FLN-TWG: Next Generation Sequencing (NGS) for DNA Analysis

FLN-TWG: Next Generation Sequencing (NGS) for DNA Analysis

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Forensic Laboratory Needs Technology Working Group (FLN-TWG)

The National Institute of Justice (NIJ), in partnership with the Forensic Technology Center of Excellence (FTCOE) at RTI International, formed the Forensic Laboratory Needs Technology Working Group (FLN-TWG). The FLN-TWG supports NIJ’s mission to improve knowledge and understanding of the forensic technology needs of federal, state, local, and tribal forensic practitioners and crime laboratories. flntwg

Implementation Strategies: Next Generation Sequencing for DNA Analysis


September 2021


Modern sequencing technology offers several enhancements over traditional DNA analysis methods: parallel analysis of multiple marker types; improved performance with degraded DNA; increased discrimination power and mixture resolution capability through Short Tandem Repeats (STR) sequence variant detection; capability to infer phenotype, ancestry, genealogy, or parentage; and other applications. The massive sequence output of next generation sequencing (NGS) instruments may be divided among many samples for routine testing (i.e., databasing) or focused to analyze a small number of challenging evidence samples for comprehensively analyzing many marker types. Two platforms have kits that have received acceptance for use in National DNA Index System (NDIS) submissions and thus dominate the forensic DNA landscape: the Ion Torrent S5 (Thermo Fisher Scientific) and the MiSeq FGx (Verogen, Inc.). Capital equipment acquisition cost is approximately $150,000 with annual maintenance agreement costs of approximately $15,000. Increased complexity, reagent costs, and labor input may limit NGS use to challenging cases where augmentation of current STR typing methods is needed. Higher throughput usage may necessitate automation of sample preparation and add requirements for large-scale data storage infrastructure.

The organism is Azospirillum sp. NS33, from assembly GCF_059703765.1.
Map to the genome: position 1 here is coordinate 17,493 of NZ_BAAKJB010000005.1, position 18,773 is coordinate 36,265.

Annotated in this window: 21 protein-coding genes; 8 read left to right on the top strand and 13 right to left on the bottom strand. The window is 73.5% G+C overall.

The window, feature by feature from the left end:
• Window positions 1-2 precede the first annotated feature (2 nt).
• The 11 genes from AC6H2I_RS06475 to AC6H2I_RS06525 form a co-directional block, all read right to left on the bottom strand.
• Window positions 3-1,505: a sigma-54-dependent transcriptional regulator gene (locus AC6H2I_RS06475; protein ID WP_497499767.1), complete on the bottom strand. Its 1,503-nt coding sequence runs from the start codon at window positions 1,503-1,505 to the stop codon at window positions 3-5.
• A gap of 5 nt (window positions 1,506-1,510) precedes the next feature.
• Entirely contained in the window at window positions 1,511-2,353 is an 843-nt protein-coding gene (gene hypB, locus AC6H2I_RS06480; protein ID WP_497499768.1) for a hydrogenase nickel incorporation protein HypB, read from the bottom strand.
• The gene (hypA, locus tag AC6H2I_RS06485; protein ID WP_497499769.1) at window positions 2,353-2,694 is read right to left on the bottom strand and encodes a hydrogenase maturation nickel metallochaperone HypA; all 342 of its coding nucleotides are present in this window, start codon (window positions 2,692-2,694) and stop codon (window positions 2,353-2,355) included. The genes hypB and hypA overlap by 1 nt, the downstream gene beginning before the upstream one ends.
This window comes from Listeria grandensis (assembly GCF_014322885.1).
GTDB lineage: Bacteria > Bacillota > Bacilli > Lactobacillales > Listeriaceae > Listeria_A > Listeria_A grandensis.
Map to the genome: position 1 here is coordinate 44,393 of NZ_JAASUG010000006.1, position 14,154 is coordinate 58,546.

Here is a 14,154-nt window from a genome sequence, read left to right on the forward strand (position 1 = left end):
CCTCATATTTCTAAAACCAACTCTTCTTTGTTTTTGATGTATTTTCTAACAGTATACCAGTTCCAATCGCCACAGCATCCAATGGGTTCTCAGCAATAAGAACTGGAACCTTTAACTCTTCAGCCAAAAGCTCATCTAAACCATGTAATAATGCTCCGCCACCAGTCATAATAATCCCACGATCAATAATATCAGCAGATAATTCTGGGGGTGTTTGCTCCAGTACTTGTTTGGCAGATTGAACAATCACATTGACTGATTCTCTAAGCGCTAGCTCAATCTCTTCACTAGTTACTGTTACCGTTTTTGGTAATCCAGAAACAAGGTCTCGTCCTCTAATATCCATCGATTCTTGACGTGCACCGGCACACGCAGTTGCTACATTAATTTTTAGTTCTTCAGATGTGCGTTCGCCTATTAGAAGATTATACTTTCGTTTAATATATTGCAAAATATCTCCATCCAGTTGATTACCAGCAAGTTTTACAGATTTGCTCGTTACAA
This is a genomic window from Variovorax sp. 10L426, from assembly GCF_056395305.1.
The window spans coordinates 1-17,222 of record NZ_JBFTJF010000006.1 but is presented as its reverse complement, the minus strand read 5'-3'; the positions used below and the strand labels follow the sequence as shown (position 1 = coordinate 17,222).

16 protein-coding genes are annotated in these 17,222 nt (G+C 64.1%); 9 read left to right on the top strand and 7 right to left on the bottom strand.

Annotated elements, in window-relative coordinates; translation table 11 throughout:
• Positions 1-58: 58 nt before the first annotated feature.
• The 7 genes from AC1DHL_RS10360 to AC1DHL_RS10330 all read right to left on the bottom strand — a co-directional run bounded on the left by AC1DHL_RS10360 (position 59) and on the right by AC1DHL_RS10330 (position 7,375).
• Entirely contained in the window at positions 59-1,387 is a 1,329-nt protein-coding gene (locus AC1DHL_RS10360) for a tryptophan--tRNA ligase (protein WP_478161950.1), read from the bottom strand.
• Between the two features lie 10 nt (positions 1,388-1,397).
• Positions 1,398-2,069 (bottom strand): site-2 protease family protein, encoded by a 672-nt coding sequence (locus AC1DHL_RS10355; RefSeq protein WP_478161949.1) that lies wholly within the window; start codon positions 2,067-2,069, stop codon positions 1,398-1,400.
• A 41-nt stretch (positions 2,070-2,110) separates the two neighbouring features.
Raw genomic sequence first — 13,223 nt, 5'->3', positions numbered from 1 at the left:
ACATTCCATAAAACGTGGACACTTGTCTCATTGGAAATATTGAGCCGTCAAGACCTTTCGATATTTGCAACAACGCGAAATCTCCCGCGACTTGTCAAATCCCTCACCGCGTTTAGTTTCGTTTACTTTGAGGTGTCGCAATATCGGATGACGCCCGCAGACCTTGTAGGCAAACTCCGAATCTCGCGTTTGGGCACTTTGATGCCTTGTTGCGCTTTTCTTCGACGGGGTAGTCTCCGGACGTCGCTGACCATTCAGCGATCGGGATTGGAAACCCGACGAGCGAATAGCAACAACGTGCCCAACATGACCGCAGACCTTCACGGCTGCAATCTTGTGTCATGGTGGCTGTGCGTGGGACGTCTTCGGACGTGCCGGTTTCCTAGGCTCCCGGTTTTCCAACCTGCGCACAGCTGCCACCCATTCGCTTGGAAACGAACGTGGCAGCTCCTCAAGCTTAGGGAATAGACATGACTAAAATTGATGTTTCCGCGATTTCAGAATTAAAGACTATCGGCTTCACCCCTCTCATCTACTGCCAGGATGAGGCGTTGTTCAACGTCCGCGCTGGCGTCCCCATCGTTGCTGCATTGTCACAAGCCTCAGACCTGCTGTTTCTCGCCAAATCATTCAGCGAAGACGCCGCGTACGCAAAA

Funding for this Forensic Technology Center of Excellence report was provided by the National Institute of Justice, Office of Justice Programs, U.S. Department of Justice.

The opinions, findings, and conclusions or recommendations expressed in this report are those of the author(s) and do not necessarily reflect those of the U.S. Department of Justice.

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